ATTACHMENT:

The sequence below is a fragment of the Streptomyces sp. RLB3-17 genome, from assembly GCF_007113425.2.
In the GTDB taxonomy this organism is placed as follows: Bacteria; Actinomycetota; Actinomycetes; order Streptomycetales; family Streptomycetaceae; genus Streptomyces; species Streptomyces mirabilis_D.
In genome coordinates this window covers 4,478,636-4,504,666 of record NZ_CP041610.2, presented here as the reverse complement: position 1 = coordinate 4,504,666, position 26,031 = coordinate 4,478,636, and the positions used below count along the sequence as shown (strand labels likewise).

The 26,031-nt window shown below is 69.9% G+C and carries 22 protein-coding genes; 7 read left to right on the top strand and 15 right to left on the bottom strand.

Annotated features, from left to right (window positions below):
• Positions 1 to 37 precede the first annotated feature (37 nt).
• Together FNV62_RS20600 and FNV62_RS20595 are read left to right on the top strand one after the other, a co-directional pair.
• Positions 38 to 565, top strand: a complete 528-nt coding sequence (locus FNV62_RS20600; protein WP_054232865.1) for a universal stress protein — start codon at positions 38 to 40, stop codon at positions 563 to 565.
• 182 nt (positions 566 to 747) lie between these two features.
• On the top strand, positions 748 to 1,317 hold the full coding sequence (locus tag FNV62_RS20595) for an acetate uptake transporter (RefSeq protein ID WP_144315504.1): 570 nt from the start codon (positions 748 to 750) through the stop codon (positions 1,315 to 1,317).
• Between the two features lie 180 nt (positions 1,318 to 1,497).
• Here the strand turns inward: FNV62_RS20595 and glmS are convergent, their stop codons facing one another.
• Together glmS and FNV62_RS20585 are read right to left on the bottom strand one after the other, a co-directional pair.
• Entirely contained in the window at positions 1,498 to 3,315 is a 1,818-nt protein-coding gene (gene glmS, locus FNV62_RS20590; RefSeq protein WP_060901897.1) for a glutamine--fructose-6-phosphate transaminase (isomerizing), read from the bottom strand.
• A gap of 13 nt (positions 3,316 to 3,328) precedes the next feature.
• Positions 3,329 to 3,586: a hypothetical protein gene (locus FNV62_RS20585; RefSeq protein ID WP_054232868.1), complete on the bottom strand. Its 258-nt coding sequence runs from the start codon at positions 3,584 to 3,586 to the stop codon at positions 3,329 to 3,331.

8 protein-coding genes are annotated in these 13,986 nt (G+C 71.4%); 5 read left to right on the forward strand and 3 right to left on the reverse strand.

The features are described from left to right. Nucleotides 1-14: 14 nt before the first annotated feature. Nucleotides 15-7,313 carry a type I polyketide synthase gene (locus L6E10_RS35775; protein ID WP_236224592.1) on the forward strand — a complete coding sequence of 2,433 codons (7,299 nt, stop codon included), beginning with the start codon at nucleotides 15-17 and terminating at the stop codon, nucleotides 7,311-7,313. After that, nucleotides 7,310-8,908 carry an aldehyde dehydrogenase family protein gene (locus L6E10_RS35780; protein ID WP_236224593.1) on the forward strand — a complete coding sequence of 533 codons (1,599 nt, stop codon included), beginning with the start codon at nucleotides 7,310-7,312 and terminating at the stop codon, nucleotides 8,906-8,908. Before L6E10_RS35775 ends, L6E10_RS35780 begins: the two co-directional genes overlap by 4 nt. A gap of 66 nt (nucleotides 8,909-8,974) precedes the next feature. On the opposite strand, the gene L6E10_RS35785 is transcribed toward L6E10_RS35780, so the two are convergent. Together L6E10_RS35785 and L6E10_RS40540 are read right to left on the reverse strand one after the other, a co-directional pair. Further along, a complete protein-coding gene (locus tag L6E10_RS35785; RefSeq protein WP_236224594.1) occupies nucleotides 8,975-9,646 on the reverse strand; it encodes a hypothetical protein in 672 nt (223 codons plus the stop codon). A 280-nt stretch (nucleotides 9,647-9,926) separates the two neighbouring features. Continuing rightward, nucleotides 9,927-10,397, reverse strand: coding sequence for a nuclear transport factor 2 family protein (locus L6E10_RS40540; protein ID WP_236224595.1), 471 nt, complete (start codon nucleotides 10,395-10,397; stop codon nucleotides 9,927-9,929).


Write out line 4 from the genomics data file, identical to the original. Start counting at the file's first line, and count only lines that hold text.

The 26,031-nt window shown below is 69.9% G+C and carries 22 protein-coding genes; 7 read left to right on the top strand and 15 right to left on the bottom strand.